Ask the Expert: The biggest misconception over common law spouses

Carl Lamb, managing director of Almary Green

Carl Lamb, managing director of Almary Green


My partner and I have been living together for over 20 years but have decided to separate. 
The house is in his name (I moved in with him) and he also has a pension scheme from his work and a savings account in his name. 
As his common law wife, how much am I entitled to from everything? 
I have a small pension which I started a few years ago with my job but don’t have any savings. Our son is aged 18 now and doesn’t live at home any more.

Unless married, you are not entitled to any of your ex-partner's assets. Picture: Getty Images/iStockphoto.Unless married, you are not entitled to any of your ex-partner's assets. Picture: Getty Images/iStockphoto.

Response from Carl Lamb of Almary Green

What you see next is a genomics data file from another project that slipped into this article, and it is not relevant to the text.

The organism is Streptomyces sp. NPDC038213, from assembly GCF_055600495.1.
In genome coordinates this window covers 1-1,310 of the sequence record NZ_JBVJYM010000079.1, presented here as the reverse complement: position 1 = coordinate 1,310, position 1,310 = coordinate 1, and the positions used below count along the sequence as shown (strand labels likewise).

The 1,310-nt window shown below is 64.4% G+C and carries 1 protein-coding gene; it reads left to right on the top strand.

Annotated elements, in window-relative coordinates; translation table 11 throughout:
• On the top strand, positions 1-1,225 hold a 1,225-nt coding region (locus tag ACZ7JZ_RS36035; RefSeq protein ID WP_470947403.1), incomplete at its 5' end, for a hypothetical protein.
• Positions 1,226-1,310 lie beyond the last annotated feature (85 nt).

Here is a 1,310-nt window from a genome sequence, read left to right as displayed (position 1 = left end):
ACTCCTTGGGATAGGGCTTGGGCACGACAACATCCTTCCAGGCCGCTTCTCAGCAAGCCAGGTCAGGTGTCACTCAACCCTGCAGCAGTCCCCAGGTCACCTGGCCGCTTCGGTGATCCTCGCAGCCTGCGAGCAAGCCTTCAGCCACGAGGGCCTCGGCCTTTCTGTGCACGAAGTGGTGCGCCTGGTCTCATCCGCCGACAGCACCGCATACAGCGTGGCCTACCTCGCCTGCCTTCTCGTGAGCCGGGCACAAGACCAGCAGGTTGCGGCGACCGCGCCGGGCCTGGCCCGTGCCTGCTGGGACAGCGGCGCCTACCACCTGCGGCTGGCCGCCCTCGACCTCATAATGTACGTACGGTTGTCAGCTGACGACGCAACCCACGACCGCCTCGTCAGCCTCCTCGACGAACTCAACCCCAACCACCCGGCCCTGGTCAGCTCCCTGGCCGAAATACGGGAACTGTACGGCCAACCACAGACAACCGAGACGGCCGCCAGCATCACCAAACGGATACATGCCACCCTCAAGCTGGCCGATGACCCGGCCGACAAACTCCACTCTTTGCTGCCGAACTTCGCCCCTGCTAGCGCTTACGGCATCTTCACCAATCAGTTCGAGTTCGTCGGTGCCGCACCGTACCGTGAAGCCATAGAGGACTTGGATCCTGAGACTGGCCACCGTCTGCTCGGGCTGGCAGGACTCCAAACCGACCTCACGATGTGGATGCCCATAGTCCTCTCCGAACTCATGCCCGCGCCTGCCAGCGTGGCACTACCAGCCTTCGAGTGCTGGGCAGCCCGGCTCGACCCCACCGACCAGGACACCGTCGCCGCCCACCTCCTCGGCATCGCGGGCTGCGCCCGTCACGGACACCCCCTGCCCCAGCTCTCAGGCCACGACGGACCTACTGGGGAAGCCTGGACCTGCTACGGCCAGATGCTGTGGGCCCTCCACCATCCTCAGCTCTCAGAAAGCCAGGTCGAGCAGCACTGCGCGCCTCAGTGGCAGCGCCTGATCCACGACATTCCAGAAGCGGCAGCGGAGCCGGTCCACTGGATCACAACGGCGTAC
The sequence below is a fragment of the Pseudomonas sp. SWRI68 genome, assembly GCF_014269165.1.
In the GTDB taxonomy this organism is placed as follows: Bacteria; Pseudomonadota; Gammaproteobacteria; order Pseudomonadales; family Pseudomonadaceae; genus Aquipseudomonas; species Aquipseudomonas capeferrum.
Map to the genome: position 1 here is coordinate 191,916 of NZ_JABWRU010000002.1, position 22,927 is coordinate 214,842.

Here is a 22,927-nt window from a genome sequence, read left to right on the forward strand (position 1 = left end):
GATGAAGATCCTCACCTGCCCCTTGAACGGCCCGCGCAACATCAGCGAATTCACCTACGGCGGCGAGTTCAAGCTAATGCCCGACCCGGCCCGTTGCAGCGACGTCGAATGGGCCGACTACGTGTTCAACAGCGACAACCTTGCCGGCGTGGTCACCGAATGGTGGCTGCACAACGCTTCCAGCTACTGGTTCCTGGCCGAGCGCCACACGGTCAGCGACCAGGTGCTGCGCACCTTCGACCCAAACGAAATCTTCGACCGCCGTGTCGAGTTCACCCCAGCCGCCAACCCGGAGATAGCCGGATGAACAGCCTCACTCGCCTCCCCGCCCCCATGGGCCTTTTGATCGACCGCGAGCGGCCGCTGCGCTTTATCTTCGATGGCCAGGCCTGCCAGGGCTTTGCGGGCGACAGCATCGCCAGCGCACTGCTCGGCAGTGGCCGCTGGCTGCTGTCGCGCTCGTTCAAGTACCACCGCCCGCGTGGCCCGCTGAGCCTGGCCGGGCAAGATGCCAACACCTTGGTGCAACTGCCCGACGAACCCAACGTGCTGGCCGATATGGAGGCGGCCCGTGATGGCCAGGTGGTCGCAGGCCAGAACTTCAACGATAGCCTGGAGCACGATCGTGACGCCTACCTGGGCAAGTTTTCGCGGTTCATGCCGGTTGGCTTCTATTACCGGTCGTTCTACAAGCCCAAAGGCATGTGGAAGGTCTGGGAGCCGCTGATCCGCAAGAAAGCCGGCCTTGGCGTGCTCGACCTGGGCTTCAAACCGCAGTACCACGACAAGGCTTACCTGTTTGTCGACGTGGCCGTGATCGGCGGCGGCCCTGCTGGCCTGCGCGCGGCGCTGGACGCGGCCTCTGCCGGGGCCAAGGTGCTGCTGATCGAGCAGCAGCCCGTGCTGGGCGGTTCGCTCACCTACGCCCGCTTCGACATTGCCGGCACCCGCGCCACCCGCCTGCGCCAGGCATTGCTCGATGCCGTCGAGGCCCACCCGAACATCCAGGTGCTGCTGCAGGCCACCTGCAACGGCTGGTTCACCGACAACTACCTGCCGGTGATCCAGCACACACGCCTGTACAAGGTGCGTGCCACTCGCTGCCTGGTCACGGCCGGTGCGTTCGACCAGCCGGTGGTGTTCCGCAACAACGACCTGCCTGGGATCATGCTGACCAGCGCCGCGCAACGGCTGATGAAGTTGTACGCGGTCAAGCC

This is a misconception we encounter all too frequently: there is no such thing as a common law husband or wife.

However long you have lived with your partner, you have no rights to his assets when you separate.

Basically, what you own, you keep and what he owns, he keeps.

Even if you have contributed to the mortgage, if your home is owned in his name, he gets to keep it.

The same is true of his pension – as a cohabiting partner, you have no rights over it.

If your son had still been a dependant and continued to live with you, then you would perhaps have been entitled to some support from your partner for his upkeep, but as he is now an adult and living elsewhere, you are not likely to be entitled to any kind of maintenance.

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